If you want to increase your time reading or studying, designate certain times during the day that you can check in on social media, but turn off notifications and let those special times be during your breaks. If not, your productive times will only be during your breaks from social media.
Of course, what can be said for social media can certainly be said for television. There are particular shows I like to watch. I’m going to watch them and not feel guilty about it, so long as that isn’t the majority of my time. That’s not to say I don’t have times of crashing on the sofa while the tv is on, but if most of my free time is sitting in front of the tv, I’ve got a problem. So, if that’s you, intentionally turn off the tv and pick up a book. If you don’t feel like getting into anything deep, grab a good fiction book and “veg-out” in that, instead.
4. Always have a book. I learned this tip from Dr. Albert Mohler, President of The Southern Baptist Theological Seminary and one of the most (if not the most) voracious readers I’ve ever known. Dr. Mohler suggests always having a book on hand while waiting in line at the bank or supermarket, while waiting in the doctors office or even when sitting at red lights! With my handy Kindle, that’s an easy thing to do, but you can also use these suggestions with paper books. The point is, seize the moments you have that, strung together, are pretty large blocks of time that are otherwise wasted.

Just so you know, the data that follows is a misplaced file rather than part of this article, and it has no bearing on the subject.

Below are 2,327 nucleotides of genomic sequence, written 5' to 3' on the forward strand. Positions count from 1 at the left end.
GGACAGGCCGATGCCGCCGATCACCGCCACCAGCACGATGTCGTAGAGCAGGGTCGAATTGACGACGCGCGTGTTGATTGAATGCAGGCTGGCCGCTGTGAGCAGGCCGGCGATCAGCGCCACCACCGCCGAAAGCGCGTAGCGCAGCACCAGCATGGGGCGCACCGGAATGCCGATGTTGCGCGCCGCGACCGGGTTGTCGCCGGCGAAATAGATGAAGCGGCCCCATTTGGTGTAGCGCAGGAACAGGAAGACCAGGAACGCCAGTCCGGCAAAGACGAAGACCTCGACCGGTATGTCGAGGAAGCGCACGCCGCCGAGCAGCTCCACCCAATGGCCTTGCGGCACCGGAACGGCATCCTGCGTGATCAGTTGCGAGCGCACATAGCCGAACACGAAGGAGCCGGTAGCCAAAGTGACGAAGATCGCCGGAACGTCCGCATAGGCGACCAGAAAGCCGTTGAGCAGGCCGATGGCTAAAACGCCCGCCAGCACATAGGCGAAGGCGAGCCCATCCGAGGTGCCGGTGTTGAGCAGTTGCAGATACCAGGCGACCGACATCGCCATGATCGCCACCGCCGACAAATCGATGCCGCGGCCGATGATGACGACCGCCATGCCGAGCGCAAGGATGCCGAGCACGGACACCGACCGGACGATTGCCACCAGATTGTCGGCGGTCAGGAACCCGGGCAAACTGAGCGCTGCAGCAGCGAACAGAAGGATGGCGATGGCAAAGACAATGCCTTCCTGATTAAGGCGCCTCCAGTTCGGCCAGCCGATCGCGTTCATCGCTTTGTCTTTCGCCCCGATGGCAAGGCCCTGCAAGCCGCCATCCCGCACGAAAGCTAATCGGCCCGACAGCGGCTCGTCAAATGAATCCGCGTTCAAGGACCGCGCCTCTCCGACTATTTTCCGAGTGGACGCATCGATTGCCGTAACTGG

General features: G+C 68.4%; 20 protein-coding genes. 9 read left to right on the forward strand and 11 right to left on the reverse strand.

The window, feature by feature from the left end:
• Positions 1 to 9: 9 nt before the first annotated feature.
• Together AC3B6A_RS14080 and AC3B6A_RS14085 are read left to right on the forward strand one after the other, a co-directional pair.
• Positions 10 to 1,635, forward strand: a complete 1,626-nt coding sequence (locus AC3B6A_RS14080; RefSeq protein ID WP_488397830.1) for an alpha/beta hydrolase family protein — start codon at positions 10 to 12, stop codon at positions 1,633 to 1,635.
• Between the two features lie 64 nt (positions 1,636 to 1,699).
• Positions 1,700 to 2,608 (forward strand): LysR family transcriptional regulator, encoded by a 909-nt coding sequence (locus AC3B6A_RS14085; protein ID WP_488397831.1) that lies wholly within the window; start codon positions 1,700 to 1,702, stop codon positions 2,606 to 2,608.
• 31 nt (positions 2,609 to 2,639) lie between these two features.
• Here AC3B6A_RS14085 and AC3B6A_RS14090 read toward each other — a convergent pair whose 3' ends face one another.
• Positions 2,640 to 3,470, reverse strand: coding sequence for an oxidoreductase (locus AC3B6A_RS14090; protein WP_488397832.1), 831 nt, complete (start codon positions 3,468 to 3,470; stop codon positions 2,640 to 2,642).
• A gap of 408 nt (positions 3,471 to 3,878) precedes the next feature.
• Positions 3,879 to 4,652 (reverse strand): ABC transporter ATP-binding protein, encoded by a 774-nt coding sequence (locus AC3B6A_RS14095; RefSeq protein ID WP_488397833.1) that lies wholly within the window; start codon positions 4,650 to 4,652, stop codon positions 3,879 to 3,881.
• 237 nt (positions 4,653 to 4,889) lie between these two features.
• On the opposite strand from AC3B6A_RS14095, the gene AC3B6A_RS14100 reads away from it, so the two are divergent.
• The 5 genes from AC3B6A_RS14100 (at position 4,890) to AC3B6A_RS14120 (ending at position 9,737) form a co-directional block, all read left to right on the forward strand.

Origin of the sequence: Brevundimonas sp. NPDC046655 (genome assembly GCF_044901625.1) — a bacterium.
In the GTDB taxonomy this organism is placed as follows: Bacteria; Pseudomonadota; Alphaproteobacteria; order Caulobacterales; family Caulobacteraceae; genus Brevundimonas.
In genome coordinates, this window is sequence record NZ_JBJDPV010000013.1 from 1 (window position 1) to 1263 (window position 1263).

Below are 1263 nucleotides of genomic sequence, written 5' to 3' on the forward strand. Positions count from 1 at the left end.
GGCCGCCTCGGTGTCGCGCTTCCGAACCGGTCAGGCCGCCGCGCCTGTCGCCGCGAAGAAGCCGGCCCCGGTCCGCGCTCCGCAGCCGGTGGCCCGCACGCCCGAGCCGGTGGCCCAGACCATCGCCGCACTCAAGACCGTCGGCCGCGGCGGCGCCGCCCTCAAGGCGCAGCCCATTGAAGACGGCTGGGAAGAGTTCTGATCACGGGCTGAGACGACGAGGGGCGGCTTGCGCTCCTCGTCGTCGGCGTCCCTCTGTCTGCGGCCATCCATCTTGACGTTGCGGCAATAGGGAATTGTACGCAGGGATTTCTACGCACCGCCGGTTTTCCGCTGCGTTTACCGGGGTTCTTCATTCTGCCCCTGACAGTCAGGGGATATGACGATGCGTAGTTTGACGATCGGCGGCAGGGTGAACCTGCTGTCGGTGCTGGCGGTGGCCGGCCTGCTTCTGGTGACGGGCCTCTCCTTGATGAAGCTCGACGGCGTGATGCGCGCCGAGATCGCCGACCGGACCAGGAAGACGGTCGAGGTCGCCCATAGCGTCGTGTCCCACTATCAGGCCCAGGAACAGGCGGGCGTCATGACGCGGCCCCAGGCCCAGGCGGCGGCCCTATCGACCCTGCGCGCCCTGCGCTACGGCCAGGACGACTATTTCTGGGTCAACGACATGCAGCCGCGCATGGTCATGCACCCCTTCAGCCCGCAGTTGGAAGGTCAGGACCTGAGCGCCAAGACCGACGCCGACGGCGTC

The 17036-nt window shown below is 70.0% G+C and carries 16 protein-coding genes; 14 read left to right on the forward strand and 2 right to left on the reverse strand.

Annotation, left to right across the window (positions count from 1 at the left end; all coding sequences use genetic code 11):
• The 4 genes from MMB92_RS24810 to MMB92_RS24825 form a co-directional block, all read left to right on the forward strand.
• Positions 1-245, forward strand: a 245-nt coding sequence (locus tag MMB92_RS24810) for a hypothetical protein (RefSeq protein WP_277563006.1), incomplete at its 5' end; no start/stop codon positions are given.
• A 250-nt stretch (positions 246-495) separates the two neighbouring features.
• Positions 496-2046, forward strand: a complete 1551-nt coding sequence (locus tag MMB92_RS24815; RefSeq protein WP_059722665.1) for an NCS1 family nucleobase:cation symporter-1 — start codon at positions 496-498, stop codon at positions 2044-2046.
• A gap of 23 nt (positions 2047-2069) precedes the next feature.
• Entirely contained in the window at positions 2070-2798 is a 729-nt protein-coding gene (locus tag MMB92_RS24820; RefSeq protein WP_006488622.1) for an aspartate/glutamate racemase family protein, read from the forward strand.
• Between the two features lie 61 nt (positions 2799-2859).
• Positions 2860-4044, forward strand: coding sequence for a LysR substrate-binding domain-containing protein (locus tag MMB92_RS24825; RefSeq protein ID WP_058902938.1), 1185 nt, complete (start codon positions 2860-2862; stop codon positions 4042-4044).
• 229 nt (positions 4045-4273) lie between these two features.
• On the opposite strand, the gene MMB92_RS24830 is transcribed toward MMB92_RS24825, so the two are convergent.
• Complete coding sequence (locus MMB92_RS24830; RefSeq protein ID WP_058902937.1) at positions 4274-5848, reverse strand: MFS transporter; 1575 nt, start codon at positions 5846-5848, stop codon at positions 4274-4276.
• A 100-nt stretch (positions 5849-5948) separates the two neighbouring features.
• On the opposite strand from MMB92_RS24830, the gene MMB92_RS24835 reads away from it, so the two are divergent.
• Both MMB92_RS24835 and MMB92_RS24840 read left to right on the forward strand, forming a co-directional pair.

5. Work on increasing your reading speed. This has always been my Achilles Heel! I’ve always been a good reader, but not a very fast one, so it would take me for.e.ver to read a single book. Frustrating! So, last year, I made it my goal to increase my reading speeds while not sacrificing comprehension. I set out to find anything that could help me and was surprised at the number of speed-reading apps available. I settled on one that has helped me tremendously called ReadQuick. There is a free version, but for the price of a kindle book (about $9.00), you can get the full version.